Monday, December 29, 2008

Endometriosis and Infertility

I found this information on

Endometriosis is one of the most common causes of pelvic pain and infertility in women.
Endometriosis is a condition where tissue similar to the lining of the uterus (the endometrial stroma and glands, which should only be located inside the uterus) is found elsewhere in the body. Endometriosis lesions can be found anywhere in the pelvic cavity: on the ovaries, the fallopian tubes, and on the pelvic sidewall. Other common sites include the uterosacral ligaments, the cul-de-sac, the Pouch of Douglas, and in the rectal-vaginal septum.

The most common symptom is pelvic pain. The pain often correlates to the menstrual cycle, but a woman with endometriosis may also experience pain that doesn’t correlate to her cycle. For many women, the pain of endometriosis is so severe and debilitating that it impacts their lives in significant ways.
Endometriosis can also cause scar tissue and adhesions to develop that can distort a woman’s internal anatomy. In advanced stages, internal organs may fuse together, causing a condition known as a "frozen pelvis."
It is estimated that 30-40% of women with endometriosis may not be able to have children.

The most common symptom of endometriosis is pelvic pain. The pain often correlates to the menstrual cycle, however a woman with endometriosis may also experience pain at other times during her monthly cycle.
For many women, but not everyone, the pain of endometriosis can unfortunately be so severe and debilitating that it impacts on her life significant ways.
Pain may be felt: before/during/after menstruation, during ovulation, in the bowel during menstruation, when passing urine, during or after sexual intercourse, in the lower back region

Other symptoms may include:
diarrhoea or constipation (in particular in connection with menstruation), abdominal bloating (again, in connection with menstruation), heavy or irregular bleeding fatigue.

The other well known symptom associated with endometriosis is infertility. It is estimated that 30-40% of women with endometriosis are subfertile.

Diagnosing endometriosis

There is no simple test that can be used to diagnose endometriosis. In fact, the only reliable way to definitively diagnose endometriosis is by performing a laparoscopy and to take a biopsy of the tissue. This is what is known as "the golden standard".
However, this is an expensive, invasive proceduce. Furthermore, if the surgeon is not a specialist in endometriosis s/he may not recognise the disease, which can result in a "negative" diagnosis.
There are other tests, which the gynaecologist may perform. These include ultrasound, MRI scans, and gynaecological examinations. None of these can definitively confirm endometriosis (though they can be suggestive of the disease), nor can they definitively dismiss the presence of endometriotic lesions/cysts.
The fact that there is no non-invasive, definitive diagnostic method for endometriosis is as frustrating for clinicians as it is for women with the disease.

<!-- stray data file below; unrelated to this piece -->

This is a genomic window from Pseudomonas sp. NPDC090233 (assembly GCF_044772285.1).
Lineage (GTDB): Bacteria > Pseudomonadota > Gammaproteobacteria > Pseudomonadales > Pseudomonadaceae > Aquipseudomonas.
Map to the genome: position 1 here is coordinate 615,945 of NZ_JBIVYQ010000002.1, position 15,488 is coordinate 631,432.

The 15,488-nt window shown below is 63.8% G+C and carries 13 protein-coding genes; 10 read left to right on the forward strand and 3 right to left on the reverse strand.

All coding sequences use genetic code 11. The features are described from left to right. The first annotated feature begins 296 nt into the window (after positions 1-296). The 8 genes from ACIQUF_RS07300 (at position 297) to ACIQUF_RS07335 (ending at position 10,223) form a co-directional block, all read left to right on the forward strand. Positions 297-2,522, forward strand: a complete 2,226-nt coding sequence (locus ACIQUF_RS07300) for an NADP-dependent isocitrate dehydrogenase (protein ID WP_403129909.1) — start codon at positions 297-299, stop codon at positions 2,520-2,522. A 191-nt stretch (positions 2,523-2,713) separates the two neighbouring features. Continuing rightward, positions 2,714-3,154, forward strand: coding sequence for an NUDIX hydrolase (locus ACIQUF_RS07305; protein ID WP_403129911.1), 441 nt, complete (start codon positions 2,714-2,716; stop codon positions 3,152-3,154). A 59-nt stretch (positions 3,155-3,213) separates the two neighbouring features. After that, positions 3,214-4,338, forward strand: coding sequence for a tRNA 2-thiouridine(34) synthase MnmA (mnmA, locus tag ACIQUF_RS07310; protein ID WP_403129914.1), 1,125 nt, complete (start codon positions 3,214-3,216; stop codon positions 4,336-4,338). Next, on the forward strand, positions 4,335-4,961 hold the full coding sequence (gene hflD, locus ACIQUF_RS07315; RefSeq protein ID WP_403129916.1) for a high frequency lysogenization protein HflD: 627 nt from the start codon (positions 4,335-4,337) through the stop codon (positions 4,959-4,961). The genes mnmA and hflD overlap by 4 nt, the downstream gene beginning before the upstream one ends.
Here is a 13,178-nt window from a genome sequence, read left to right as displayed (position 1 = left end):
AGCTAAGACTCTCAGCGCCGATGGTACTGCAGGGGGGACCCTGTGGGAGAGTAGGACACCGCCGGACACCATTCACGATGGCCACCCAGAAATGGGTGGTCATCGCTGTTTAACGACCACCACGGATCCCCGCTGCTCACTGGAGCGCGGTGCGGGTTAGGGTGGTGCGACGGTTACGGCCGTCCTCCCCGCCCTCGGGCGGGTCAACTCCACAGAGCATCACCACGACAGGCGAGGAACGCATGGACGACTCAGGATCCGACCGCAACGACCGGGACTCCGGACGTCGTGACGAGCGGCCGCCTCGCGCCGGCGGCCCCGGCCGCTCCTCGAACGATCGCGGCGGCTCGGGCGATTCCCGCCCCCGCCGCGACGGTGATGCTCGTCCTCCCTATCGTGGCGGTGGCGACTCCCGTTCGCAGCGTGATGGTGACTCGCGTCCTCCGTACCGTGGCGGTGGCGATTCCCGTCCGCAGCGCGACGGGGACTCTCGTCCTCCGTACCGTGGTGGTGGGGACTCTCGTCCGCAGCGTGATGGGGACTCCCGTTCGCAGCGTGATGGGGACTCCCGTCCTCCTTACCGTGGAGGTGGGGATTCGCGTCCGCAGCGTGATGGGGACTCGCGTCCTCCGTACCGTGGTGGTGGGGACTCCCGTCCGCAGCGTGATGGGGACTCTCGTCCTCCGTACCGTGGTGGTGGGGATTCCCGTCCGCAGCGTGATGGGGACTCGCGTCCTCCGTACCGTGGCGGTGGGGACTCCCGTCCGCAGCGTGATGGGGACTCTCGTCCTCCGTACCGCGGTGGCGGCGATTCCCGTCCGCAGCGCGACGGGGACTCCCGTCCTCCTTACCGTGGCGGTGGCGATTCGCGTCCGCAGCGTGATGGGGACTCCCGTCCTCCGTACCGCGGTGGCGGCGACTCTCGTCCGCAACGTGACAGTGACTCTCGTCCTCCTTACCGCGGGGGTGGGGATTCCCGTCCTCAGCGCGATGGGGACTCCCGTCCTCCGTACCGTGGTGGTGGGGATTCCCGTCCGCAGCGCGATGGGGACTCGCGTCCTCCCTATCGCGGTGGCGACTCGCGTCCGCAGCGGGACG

Endometriosis and Infertility
by Ros Wood

Overall, women with endometriosis find it harder to become pregnant than women in general. However, little research has been carried out into this topic, so it is not possible to give you an accurate indication of how much endometriosis will affect your fertility.
Nevertheless, studies indicate that women with minimal–mild endometriosis take longer to conceive (become pregnant) and are less likely to conceive than women in general.

It also appears that the more severe the woman’s endometriosis, the more likely it is that she will have difficulty becoming pregnant. Thus, women with moderate–severe endometriosis tend to have more difficulty conceiving than women with minimal–mild endometriosis.

However, it is important to remember that having endometriosis does not automatically mean that you will never have children. Rather, it means that you may have more problems.
Many women with endometriosis have children without difficulty, and many others become pregnant eventually — though it may take time, and may require the help of surgery or assisted reproductive technologies or both.

1 comment:

Michelle Lasure said...

I had endo issues since I was 16 (I'm 36 now) and had to go through 7 doctors before I was diagnosed. I had 5 surgeries before I had a total hysterectomy 5 years ago, and now I'm pain-free. I had endo on my lungs, diaphragm, cul-de-sac, and ovaries. They categorized as stage 4, "frozen pelvis". I know my case is more extreme than many, but I wanted to let others out there reading this blog what it may take to be diagnosed. Endo is elusive, and is not easily diagnosed. My advice to any of you out there going through pelvic pain issues is BE YOUR OWN ADVOCATE. Don't let anyone tell you you're imagining it, that "you just need to have kids" (I love that one!), or that it's all in your head. YOU know your body and don't let anyone minimize your pain. If one doctor doesn't give you the answers you want, find another one! There are doctors out there who know their stuff when it comes to endo. Remember, YOU are paying THEM...make them work FOR you!


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